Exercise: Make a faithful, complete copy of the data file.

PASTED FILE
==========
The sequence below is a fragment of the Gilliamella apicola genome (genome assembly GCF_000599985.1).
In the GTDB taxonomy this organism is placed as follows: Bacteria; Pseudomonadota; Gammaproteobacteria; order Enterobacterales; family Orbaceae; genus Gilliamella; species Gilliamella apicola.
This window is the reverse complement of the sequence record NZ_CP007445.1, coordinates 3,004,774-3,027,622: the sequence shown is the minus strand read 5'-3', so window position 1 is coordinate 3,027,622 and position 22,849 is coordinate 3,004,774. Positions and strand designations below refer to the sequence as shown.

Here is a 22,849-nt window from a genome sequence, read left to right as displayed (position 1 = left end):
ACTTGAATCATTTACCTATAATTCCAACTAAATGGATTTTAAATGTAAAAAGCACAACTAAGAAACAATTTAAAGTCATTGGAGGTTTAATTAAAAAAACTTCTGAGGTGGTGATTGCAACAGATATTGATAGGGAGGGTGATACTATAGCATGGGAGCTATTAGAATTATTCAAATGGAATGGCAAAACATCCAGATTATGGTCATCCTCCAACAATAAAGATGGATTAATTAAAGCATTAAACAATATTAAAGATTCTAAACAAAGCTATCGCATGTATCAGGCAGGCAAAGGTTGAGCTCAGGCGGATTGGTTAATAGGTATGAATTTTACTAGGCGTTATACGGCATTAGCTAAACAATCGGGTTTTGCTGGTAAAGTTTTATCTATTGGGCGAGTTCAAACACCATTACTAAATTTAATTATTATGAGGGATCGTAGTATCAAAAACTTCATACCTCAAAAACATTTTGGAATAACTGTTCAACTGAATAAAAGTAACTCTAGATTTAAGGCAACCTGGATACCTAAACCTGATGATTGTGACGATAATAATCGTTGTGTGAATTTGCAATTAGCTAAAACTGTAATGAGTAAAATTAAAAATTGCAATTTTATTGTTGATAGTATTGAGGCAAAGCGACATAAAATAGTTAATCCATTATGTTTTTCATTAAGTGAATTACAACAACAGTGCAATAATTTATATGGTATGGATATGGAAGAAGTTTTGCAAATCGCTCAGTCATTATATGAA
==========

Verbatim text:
The sequence below is a fragment of the Gilliamella apicola genome (genome assembly GCF_000599985.1).
In the GTDB taxonomy this organism is placed as follows: Bacteria; Pseudomonadota; Gammaproteobacteria; order Enterobacterales; family Orbaceae; genus Gilliamella; species Gilliamella apicola.
This window is the reverse complement of the sequence record NZ_CP007445.1, coordinates 3,004,774-3,027,622: the sequence shown is the minus strand read 5'-3', so window position 1 is coordinate 3,027,622 and position 22,849 is coordinate 3,004,774. Positions and strand designations below refer to the sequence as shown.

Here is a 22,849-nt window from a genome sequence, read left to right as displayed (position 1 = left end):
ACTTGAATCATTTACCTATAATTCCAACTAAATGGATTTTAAATGTAAAAAGCACAACTAAGAAACAATTTAAAGTCATTGGAGGTTTAATTAAAAAAACTTCTGAGGTGGTGATTGCAACAGATATTGATAGGGAGGGTGATACTATAGCATGGGAGCTATTAGAATTATTCAAATGGAATGGCAAAACATCCAGATTATGGTCATCCTCCAACAATAAAGATGGATTAATTAAAGCATTAAACAATATTAAAGATTCTAAACAAAGCTATCGCATGTATCAGGCAGGCAAAGGTTGAGCTCAGGCGGATTGGTTAATAGGTATGAATTTTACTAGGCGTTATACGGCATTAGCTAAACAATCGGGTTTTGCTGGTAAAGTTTTATCTATTGGGCGAGTTCAAACACCATTACTAAATTTAATTATTATGAGGGATCGTAGTATCAAAAACTTCATACCTCAAAAACATTTTGGAATAACTGTTCAACTGAATAAAAGTAACTCTAGATTTAAGGCAACCTGGATACCTAAACCTGATGATTGTGACGATAATAATCGTTGTGTGAATTTGCAATTAGCTAAAACTGTAATGAGTAAAATTAAAAATTGCAATTTTATTGTTGATAGTATTGAGGCAAAGCGACATAAAATAGTTAATCCATTATGTTTTTCATTAAGTGAATTACAACAACAGTGCAATAATTTATATGGTATGGATATGGAAGAAGTTTTGCAAATCGCTCAGTCATTATATGAA